He went for a youthful and attacking 4-2-3-1 formation with a fast pace. Good luck keeping up with Dembele and Mbappe on the break.
Tonight’s game offers us the first glimpse of that Al Janoub Stadium in the city of Al Wakrah, a little south of Doha CBD. The field holds 40,000 fans and was designed by the late Zaha Hadid.
“The resemblance of the Qatar stadium to the private parts of a woman’s body may be unintentional, but I applaud it,” wrote Holly Baxter a few years ago. “With its shiny, pink hue, lip-like side appendages and large opening in the middle, the supposedly innocent building (based on the design of a traditional Qatari dhow boat) was just asking for trouble.”
For her part, Hadid rejected such proposals as “ridiculous” and “shameful”.
Hello everyone and welcome to the live coverage of World Cup 2022 match eight, France vs Australia from Al Janoub Stadium in Al Wakrah. Kick-off for this Group D encounter is at 10pm local time (6am AEDT/7pm GMT).
For the second consecutive tournament, France and Australia open their campaigns against each other. In Kazan four years ago, the eventual champions claimed a 2-1 victory with a late winner dropped. They expect a routine three points tonight.
There will be a few more striking mismatches throughout the tournament, at least on paper. France are the holders of the World Cup and the winners of the UEFA Nations League in 2021. Even without some notable absentees, Les Bleus boast a squad as strong and talented as any in the competition, with a long-standing coach able to fit a squad with proven players and the best prospects in the game.
Australia, by contrast, are ranked 38th by FIFA and needed a 20-match odyssey to qualify, one of which ended with a penalty shootout victory over Peru. Only four members of Graham Arnold’s squad have more than 50 caps (half of the group have 10 caps or less) and only two have signed for clubs in any of Europe’s top five leagues. “I don’t know any of the players individually,” Liverpool’s Ibrahima Konaté said on Sunday.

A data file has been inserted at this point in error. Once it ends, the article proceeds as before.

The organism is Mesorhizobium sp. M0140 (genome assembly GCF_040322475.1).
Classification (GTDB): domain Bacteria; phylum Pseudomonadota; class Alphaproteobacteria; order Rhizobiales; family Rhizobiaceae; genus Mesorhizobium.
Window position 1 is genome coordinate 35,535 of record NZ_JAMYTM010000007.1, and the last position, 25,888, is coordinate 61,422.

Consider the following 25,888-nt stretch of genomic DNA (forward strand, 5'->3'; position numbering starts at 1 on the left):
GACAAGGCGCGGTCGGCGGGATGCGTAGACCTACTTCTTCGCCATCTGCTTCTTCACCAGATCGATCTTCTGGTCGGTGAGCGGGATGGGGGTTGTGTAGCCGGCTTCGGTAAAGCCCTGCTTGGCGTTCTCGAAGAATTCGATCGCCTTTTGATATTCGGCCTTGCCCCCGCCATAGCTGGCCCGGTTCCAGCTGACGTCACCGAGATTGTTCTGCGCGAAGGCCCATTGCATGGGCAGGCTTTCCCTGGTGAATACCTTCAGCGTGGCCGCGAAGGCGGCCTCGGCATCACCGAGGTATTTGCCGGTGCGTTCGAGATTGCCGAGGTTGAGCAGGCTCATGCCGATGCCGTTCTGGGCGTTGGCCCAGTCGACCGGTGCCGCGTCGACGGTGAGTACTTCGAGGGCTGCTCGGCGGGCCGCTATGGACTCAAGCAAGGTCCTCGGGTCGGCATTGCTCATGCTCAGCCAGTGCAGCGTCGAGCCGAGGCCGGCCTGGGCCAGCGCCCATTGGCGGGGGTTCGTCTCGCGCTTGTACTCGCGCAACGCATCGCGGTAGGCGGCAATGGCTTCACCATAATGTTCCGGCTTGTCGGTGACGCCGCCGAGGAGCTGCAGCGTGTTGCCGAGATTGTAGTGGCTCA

France will look to Kylian Mbappé, a man valued at hundreds of millions of dollars with a proven pedigree at the World Cup, for inspiration; Australia to Celtic assistant Aaron Mooy, one of six Socceroos based in Scotland.
“You can tell our players don’t play in the best leagues in the world, and all their players do,” Arnold said this week. “But it’s about team spirit, it’s about bonding 11 players – and 26 players – together in a family environment, making sure they’re friends and have each other’s backs. Then you can achieve special results.”
But as far-fetched as the result may seem, it still has to be earned, and France know from bitter experience how a World Cup campaign can unravel – especially as defending champions. Additionally, it suits Arnold’s character to tap into the “little Aussie fighter” trope. “We have Aussie DNA,” he said. “We’re going to go out there and fight, hit and scratch, do whatever it takes.”
There is about an hour until the start so feel free to spend that time emailing me. Or, if you haven’t jumped ship yet, tweet me @JPHowcroft.